Loss-of-Control Eating Pre- and Post-Bariatric Surgery in Teens
LewisFirst, MD, MA, Editor in Chief, Pediatrics
“Loss-of-Control” (LOC) eating is a behavior associated with obese adults seeking
bariatric surgery and has been associated with less successfully functional outcomes
following surgery if that behavior persists. What about adolescents seeking this surgery?
Do they demonstrate LOC eating behaviors as well and if so, do they persist post-operatively?
Goldschmidt et al. (10.1542/peds.2017-1659) have made an effort to answer this question by sharing longitudinal results on over
200 adolescents ages 13-19 who underwent bariatric surgery in 5 sites and were followed
up to 4 years post-operatively. The authors note that continuous LOC eating was experienced
by a little over a quarter of the sample (27.8%) pre-operatively and improved post-operatively
when the sample was surveyed at 6 months, but then began to increase at 1,2,3, and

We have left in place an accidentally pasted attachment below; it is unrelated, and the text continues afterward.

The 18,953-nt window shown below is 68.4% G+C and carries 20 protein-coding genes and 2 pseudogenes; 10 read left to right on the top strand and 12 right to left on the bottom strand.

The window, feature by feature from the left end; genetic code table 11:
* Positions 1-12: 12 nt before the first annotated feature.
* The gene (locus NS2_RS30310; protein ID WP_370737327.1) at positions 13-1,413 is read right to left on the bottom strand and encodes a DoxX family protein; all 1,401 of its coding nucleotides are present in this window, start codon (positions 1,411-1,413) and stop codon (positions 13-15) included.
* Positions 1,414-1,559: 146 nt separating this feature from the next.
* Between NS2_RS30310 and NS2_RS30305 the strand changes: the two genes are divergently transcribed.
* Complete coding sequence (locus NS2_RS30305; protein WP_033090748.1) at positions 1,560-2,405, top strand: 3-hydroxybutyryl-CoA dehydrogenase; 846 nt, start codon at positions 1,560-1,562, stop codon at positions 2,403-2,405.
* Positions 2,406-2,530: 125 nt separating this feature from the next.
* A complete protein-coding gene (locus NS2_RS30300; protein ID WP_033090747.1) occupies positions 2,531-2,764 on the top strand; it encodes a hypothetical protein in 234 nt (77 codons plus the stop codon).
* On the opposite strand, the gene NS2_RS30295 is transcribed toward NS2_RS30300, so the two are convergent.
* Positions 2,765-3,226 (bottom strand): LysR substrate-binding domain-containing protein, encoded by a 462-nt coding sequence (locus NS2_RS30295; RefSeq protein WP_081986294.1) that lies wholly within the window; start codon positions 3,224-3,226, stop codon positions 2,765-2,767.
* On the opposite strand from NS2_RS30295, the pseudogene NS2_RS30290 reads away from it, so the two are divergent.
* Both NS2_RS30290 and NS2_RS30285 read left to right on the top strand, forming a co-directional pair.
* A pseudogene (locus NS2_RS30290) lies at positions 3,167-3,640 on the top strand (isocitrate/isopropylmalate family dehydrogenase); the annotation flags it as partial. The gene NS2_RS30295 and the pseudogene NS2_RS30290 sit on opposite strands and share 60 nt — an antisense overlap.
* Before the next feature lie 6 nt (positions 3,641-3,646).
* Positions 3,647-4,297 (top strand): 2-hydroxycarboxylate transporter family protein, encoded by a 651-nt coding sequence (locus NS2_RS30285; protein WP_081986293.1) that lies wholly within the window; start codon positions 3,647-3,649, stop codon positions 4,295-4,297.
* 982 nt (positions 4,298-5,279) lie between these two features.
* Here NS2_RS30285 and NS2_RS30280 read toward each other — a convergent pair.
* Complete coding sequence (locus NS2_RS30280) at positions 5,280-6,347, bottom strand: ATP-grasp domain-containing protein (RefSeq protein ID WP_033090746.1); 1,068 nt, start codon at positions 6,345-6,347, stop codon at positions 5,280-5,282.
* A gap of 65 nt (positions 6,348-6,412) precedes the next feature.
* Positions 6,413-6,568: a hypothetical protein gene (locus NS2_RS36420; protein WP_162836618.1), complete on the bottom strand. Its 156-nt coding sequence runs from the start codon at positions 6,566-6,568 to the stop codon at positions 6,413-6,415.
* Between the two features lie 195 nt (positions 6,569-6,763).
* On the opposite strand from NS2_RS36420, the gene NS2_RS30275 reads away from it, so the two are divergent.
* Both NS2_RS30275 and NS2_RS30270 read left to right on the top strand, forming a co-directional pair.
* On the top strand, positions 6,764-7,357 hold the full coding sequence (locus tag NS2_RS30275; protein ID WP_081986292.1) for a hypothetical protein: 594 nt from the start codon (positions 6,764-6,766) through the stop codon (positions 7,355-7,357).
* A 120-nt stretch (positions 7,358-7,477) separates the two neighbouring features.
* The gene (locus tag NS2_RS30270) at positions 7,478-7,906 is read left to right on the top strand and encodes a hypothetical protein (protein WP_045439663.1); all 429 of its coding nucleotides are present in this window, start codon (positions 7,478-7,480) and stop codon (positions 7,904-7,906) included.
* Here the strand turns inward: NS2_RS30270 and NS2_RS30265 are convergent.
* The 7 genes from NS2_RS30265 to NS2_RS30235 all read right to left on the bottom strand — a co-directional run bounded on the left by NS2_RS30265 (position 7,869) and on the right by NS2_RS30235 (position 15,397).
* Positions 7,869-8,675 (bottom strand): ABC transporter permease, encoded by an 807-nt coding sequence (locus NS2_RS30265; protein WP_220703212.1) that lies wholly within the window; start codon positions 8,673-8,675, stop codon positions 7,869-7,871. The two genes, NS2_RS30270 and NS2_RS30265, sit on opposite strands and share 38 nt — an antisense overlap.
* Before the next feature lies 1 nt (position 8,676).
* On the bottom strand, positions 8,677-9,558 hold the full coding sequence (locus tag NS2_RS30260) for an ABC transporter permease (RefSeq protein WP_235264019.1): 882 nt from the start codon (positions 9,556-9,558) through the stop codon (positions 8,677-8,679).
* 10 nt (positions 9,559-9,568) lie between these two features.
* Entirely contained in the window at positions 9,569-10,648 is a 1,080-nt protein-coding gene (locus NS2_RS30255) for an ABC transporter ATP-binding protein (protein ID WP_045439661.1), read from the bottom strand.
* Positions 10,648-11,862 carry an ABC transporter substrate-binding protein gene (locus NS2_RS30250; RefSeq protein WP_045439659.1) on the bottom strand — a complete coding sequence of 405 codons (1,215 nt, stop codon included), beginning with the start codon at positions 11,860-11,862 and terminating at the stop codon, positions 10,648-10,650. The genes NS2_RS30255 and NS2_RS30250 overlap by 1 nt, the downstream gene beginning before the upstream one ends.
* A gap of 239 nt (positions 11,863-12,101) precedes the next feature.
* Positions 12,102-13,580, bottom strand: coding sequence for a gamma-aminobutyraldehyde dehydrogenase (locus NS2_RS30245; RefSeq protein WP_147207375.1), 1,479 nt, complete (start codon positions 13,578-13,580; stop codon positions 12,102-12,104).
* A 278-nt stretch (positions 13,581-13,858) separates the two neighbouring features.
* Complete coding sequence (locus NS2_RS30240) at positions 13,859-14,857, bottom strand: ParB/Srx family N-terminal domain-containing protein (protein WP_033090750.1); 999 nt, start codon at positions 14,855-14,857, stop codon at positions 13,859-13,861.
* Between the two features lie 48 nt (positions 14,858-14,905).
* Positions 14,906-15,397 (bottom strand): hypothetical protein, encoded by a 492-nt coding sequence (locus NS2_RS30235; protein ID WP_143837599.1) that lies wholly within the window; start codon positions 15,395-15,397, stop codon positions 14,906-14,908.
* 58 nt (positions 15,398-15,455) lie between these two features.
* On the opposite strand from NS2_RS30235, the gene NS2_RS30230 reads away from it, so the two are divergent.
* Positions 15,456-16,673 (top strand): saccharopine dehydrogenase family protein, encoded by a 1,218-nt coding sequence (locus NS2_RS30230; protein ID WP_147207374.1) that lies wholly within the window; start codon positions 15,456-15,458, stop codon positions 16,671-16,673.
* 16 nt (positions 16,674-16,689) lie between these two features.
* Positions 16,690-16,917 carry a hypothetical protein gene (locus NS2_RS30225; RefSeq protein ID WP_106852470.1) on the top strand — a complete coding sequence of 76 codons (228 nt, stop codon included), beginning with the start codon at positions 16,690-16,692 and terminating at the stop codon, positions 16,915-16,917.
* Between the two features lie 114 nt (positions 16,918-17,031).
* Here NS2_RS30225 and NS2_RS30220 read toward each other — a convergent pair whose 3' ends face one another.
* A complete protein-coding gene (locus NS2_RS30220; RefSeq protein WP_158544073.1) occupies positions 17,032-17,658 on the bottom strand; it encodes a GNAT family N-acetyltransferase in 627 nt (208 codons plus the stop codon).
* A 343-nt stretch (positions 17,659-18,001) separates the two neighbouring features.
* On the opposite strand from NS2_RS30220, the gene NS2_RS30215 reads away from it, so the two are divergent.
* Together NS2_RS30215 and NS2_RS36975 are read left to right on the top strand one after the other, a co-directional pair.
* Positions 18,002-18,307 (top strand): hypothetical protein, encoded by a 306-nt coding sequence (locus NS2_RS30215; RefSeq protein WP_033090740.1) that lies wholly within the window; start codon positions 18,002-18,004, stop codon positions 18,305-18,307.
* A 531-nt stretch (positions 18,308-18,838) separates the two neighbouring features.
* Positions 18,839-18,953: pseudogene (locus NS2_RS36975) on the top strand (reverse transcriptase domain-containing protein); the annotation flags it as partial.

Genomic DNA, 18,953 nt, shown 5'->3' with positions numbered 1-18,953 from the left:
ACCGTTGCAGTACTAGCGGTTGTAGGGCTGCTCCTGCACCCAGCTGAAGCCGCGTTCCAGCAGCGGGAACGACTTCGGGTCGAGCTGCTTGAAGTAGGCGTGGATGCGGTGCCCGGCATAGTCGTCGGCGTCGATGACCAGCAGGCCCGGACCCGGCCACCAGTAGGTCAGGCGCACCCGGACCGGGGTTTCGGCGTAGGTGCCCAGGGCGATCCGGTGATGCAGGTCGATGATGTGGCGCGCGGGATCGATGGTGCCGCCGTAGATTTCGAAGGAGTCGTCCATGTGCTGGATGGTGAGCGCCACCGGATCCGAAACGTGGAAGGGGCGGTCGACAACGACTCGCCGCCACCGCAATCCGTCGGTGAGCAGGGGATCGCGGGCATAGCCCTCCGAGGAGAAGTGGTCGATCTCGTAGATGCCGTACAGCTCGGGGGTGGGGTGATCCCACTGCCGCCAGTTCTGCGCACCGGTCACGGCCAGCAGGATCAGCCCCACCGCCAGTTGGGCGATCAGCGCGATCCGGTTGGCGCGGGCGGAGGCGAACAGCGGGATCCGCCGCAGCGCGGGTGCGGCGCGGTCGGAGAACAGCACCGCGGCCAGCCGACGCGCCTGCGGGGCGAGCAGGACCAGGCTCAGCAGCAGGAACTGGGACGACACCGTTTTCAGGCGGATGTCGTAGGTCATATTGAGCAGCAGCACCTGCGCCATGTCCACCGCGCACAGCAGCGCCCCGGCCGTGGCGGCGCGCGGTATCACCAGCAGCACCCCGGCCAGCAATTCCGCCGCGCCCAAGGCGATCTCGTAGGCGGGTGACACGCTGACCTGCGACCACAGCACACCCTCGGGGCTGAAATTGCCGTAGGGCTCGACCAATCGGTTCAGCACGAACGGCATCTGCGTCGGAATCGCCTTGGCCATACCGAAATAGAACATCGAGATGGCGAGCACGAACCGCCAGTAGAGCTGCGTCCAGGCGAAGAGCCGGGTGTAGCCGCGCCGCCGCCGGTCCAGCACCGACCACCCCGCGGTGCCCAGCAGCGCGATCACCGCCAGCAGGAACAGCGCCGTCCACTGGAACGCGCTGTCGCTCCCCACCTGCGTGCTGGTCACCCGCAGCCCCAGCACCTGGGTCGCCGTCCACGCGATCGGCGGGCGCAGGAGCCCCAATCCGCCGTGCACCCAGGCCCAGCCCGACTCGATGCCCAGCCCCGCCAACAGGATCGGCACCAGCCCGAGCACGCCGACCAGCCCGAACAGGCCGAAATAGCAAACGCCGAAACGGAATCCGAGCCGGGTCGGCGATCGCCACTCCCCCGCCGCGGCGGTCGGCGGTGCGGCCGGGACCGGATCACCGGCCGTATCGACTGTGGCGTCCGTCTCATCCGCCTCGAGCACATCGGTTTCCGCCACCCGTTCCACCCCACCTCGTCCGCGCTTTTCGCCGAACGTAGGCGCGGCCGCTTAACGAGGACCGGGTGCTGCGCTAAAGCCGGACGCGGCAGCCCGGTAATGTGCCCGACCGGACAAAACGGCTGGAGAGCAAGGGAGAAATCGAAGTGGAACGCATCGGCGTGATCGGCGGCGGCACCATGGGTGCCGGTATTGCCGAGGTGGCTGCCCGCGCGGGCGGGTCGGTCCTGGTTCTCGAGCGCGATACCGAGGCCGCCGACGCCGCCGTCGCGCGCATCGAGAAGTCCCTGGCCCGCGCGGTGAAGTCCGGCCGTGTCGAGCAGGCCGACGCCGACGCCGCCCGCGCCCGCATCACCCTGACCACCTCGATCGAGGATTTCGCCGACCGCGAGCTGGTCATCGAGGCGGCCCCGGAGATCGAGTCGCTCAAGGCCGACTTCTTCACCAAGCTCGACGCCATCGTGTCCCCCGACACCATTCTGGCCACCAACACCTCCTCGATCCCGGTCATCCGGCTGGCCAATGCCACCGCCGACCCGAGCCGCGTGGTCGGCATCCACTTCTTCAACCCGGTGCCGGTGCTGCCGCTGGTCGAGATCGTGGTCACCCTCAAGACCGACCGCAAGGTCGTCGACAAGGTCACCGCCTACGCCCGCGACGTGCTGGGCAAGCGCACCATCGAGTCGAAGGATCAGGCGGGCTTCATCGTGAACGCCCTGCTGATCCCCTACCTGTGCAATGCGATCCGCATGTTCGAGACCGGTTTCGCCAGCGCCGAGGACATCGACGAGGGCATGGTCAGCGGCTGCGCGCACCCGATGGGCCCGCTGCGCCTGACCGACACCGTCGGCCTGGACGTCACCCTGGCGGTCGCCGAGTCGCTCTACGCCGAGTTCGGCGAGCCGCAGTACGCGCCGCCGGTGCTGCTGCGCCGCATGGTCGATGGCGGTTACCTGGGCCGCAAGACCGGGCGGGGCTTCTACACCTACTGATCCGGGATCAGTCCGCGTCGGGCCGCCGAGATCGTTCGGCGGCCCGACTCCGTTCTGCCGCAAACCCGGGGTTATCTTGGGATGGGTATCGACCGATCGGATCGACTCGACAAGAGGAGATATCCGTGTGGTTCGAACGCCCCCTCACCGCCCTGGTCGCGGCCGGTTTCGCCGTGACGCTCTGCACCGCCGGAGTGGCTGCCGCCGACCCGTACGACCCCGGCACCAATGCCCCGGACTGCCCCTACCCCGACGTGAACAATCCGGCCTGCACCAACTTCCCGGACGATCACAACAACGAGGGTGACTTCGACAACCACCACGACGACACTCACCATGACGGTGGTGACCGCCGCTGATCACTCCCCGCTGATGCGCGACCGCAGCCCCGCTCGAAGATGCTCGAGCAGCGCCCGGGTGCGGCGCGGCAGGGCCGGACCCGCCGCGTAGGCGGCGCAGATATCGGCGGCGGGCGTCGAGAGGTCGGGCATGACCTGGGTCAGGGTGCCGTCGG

4, years after their operation.
To no surprise, the return of this behavior affected long-term weight improvement
outcomes in those who still had LOC eating. What can we do about this to help these
teens maintain their lower BMIs post bariatric surgery? We encourage you to digest
the data and risk factors shared in this study and become more aware of LOC behaviors
so you can work with the bariatric team in your region to help your patients get the
behavioral counseling they need to overcome this behavior post-operatively and hopefully
pre-operatively as well.